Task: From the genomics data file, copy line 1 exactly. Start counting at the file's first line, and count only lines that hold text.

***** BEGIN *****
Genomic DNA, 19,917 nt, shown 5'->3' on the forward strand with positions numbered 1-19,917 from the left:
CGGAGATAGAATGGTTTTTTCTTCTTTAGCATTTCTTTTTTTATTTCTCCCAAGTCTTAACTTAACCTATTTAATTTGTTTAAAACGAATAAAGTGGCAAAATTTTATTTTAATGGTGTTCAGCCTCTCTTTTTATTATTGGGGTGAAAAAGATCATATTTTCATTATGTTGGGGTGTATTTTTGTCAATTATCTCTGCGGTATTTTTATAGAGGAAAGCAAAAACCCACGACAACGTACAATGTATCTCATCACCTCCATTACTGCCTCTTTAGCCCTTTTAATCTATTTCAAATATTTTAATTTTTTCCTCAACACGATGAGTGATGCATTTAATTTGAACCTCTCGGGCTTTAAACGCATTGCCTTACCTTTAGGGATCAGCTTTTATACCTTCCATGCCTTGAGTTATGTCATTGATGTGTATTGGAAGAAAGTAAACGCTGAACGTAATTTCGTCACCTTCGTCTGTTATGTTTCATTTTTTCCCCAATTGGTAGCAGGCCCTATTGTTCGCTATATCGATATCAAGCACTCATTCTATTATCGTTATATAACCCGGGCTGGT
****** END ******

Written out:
Genomic DNA, 19,917 nt, shown 5'->3' on the forward strand with positions numbered 1-19,917 from the left: